science education

Exploring Nature Science Education Resource:

Life Science, Earth Science, and Physical Science Resources for K-12

Learning About Plants - Scavenger Hunt

This  critical thinking activity is really more about learning plant vocabulary and traits than searching for items. It also works for all age levels by adapting the vocabulary. You can develop your own list by touring your schoolyard to see what is available.

Below are 10 suggested things that can be adapted for your plant hunt. This version includes the list with the appropriate vocabulary for three age levels: 2-3, 4-6, 7-adult. Make sure to describe the exact area within which they can hunt for the objects. Also, obviously no one can collect a tree, so tell them that if the object is too big (or will hurt the plant to collect it), they can just name or draw it on their answer sheet.

Learning About Plants - Scavenger Hunt
Learning About Plants - Scavenger Hunt
Learning About Plants - Scavenger Hunt

Recommended Books & Products

All About Plants Flip Chart Set

Each Curriculum Mastery Flip Chart is mounted on a sturdy easel and features:
• 10 Double-sided, laminated 12" x 18" charts
   – Side 1 features a colorful, graphic overview of the topic
   – Side 2 serves as a "write-on/wipe-off" activity chart featuring questions, labeling exercises, vocabulary review & more!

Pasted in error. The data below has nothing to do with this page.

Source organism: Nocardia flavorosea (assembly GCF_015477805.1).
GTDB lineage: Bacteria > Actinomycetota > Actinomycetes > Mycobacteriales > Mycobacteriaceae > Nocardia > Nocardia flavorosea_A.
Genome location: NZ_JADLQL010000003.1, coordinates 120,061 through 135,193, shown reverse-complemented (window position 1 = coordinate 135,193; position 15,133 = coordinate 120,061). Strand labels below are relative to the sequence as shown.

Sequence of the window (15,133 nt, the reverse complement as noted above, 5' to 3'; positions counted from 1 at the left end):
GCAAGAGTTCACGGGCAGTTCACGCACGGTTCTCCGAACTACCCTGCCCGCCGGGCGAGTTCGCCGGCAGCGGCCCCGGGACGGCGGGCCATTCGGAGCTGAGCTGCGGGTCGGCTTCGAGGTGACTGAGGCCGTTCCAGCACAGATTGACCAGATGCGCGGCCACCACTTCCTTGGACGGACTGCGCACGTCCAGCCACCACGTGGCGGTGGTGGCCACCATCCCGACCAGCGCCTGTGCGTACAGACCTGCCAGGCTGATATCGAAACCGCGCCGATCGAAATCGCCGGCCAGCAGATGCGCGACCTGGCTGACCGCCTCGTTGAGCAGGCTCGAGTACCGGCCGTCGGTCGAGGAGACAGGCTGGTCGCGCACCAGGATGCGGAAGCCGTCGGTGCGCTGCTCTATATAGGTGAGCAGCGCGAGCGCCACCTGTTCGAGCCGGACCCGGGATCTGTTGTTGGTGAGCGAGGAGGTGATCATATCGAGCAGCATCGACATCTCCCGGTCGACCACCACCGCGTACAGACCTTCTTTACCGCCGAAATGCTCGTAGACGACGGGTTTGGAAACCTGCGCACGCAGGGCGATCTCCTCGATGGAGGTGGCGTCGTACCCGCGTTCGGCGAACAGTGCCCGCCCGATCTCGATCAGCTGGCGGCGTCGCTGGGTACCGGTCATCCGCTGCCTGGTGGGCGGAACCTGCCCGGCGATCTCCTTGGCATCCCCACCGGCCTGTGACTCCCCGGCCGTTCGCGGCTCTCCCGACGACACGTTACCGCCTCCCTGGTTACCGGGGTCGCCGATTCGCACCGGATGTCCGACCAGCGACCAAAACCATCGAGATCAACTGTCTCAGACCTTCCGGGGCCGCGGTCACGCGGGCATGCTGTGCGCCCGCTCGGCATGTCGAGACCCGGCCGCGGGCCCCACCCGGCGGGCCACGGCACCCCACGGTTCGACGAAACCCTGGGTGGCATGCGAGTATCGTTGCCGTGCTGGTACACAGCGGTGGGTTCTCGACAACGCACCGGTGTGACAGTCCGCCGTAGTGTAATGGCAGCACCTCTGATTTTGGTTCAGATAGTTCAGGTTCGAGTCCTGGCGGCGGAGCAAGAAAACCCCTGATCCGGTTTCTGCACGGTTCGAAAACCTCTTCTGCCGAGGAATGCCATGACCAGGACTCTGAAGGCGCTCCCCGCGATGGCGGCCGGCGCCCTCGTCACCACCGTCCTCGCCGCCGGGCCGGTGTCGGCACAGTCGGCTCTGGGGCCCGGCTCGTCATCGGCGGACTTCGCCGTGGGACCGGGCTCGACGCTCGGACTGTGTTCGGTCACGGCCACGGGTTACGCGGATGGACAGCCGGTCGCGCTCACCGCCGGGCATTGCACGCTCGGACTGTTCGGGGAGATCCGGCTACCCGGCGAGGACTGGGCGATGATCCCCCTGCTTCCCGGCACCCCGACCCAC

• Activity Guide featuring black-line copy-masters & exercises
Set Includes the following 10 charts:
    1.    The Plant Kingdom
    2.    Plant Cells & Photosynthesis
    3.    Pollination & Germination
    4.    Gymonsperm vs. Angiosperm
    5.    Structure & Function of Plants
    6.    Adaptations of Plants
    7.    Plant Reproduction
    8.    Carnivorous Plants
    9.    Plants/Trees of North America
    10.  Flowering vs. Non-Flowering

plants flip chart

Citing Research References

When you research information you must cite the reference. Citing for websites is different from citing from books, magazines and periodicals. The style of citing shown here is from the MLA Style Citations (Modern Language Association).

When citing a WEBSITE the general format is as follows.
Author Last Name, First Name(s). "Title: Subtitle of Part of Web Page, if appropriate." Title: Subtitle: Section of Page if appropriate. Sponsoring/Publishing Agency, If Given. Additional significant descriptive information. Date of Electronic Publication or other Date, such as Last Updated. Day Month Year of access < URL >.

Here is an example of citing this page:

Amsel, Sheri. "Learning About Plants - Scavenger Hunt" Exploring Nature Educational Resource ©2005-2018. June 19, 2018
< http://www.exploringnature.org/db/view/1246 >

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